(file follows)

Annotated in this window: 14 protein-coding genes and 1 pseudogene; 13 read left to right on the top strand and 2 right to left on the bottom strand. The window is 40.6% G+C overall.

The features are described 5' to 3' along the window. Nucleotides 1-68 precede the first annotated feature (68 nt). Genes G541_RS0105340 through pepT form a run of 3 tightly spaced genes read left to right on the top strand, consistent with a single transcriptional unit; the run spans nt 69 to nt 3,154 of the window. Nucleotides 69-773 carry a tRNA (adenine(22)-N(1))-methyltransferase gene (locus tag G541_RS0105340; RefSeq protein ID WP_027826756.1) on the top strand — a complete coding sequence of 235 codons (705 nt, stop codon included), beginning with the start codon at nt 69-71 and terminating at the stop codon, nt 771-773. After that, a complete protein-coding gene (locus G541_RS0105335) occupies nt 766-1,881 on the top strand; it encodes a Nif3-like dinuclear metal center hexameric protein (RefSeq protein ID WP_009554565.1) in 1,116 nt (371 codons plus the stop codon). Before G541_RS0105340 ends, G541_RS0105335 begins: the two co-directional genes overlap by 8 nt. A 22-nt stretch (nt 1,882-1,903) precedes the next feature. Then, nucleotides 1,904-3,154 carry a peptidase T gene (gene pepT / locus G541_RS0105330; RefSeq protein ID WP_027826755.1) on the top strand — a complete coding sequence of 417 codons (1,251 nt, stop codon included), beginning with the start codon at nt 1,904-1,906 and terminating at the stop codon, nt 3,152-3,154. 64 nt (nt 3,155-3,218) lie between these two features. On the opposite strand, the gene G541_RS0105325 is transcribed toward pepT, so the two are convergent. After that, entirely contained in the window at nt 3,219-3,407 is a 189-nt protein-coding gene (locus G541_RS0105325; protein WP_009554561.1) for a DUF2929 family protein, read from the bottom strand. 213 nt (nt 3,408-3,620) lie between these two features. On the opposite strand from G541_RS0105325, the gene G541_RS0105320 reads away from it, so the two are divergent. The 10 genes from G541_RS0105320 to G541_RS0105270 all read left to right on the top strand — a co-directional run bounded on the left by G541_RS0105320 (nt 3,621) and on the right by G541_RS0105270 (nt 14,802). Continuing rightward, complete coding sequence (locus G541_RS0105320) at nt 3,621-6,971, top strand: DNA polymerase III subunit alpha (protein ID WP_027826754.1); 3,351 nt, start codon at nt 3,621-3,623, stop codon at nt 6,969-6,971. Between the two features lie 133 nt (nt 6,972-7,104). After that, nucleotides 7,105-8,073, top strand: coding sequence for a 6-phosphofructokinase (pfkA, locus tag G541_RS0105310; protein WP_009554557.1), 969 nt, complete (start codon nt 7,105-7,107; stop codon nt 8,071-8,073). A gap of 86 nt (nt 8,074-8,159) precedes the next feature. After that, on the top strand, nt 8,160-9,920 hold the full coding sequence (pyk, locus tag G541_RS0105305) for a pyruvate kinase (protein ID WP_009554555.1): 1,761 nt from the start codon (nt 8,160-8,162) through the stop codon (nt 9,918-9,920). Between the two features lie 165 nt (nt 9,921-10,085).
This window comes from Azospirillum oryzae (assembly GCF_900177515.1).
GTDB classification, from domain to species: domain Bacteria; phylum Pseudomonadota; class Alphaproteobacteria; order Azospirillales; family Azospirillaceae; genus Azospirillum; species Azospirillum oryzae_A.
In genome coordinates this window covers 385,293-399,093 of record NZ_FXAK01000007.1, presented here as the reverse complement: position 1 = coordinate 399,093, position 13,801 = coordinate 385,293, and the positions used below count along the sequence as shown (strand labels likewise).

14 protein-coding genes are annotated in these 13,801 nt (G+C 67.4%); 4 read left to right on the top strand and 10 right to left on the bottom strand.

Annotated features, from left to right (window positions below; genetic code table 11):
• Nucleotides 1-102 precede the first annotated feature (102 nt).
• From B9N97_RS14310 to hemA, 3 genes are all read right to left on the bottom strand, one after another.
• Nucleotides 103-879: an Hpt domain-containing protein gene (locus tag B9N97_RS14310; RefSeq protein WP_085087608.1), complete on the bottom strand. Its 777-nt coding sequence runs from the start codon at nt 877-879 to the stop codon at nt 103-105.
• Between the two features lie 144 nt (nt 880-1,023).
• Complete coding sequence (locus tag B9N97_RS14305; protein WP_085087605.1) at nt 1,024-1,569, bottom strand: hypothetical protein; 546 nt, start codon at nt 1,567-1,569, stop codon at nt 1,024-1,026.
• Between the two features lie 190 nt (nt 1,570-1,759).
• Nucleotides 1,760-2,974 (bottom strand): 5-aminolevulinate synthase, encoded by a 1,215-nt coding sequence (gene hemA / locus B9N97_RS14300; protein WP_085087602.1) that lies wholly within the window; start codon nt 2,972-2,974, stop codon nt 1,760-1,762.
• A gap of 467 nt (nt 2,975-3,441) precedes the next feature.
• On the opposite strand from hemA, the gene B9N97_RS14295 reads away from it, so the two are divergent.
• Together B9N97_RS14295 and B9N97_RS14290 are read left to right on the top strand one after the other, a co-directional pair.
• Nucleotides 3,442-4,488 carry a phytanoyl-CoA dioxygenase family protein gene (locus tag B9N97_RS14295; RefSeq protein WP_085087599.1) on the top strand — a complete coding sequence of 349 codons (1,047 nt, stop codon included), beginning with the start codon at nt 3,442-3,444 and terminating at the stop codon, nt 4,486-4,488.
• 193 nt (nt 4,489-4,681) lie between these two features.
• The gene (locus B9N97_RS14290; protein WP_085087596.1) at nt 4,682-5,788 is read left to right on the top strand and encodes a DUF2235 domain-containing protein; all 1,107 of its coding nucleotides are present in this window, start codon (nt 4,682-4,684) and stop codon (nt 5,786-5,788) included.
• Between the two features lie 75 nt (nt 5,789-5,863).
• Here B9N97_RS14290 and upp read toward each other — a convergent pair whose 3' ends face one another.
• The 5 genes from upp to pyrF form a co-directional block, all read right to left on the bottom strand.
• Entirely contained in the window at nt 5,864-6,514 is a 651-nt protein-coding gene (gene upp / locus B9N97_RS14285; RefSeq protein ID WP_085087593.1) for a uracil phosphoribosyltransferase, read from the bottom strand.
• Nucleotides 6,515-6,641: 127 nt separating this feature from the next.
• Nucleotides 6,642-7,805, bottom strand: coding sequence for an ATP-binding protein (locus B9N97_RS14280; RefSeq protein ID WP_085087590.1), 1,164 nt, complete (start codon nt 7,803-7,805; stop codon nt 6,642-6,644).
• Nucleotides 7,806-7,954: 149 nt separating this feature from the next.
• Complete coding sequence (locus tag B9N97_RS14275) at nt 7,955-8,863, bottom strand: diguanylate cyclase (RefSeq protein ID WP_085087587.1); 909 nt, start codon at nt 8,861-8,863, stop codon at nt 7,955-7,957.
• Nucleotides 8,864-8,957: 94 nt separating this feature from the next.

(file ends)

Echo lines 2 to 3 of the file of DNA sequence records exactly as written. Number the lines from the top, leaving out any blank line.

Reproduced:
The features are described 5' to 3' along the window. Nucleotides 1-68 precede the first annotated feature (68 nt). Genes G541_RS0105340 through pepT form a run of 3 tightly spaced genes read left to right on the top strand, consistent with a single transcriptional unit; the run spans nt 69 to nt 3,154 of the window. Nucleotides 69-773 carry a tRNA (adenine(22)-N(1))-methyltransferase gene (locus tag G541_RS0105340; RefSeq protein ID WP_027826756.1) on the top strand — a complete coding sequence of 235 codons (705 nt, stop codon included), beginning with the start codon at nt 69-71 and terminating at the stop codon, nt 771-773. After that, a complete protein-coding gene (locus G541_RS0105335) occupies nt 766-1,881 on the top strand; it encodes a Nif3-like dinuclear metal center hexameric protein (RefSeq protein ID WP_009554565.1) in 1,116 nt (371 codons plus the stop codon). Before G541_RS0105340 ends, G541_RS0105335 begins: the two co-directional genes overlap by 8 nt. A 22-nt stretch (nt 1,882-1,903) precedes the next feature. Then, nucleotides 1,904-3,154 carry a peptidase T gene (gene pepT / locus G541_RS0105330; RefSeq protein ID WP_027826755.1) on the top strand — a complete coding sequence of 417 codons (1,251 nt, stop codon included), beginning with the start codon at nt 1,904-1,906 and terminating at the stop codon, nt 3,152-3,154. 64 nt (nt 3,155-3,218) lie between these two features. On the opposite strand, the gene G541_RS0105325 is transcribed toward pepT, so the two are convergent. After that, entirely contained in the window at nt 3,219-3,407 is a 189-nt protein-coding gene (locus G541_RS0105325; protein WP_009554561.1) for a DUF2929 family protein, read from the bottom strand. 213 nt (nt 3,408-3,620) lie between these two features. On the opposite strand from G541_RS0105325, the gene G541_RS0105320 reads away from it, so the two are divergent. The 10 genes from G541_RS0105320 to G541_RS0105270 all read left to right on the top strand — a co-directional run bounded on the left by G541_RS0105320 (nt 3,621) and on the right by G541_RS0105270 (nt 14,802). Continuing rightward, complete coding sequence (locus G541_RS0105320) at nt 3,621-6,971, top strand: DNA polymerase III subunit alpha (protein ID WP_027826754.1); 3,351 nt, start codon at nt 3,621-3,623, stop codon at nt 6,969-6,971. Between the two features lie 133 nt (nt 6,972-7,104). After that, nucleotides 7,105-8,073, top strand: coding sequence for a 6-phosphofructokinase (pfkA, locus tag G541_RS0105310; protein WP_009554557.1), 969 nt, complete (start codon nt 7,105-7,107; stop codon nt 8,071-8,073). A gap of 86 nt (nt 8,074-8,159) precedes the next feature. After that, on the top strand, nt 8,160-9,920 hold the full coding sequence (pyk, locus tag G541_RS0105305) for a pyruvate kinase (protein ID WP_009554555.1): 1,761 nt from the start codon (nt 8,160-8,162) through the stop codon (nt 9,918-9,920). Between the two features lie 165 nt (nt 9,921-10,085).
This window comes from Azospirillum oryzae (assembly GCF_900177515.1).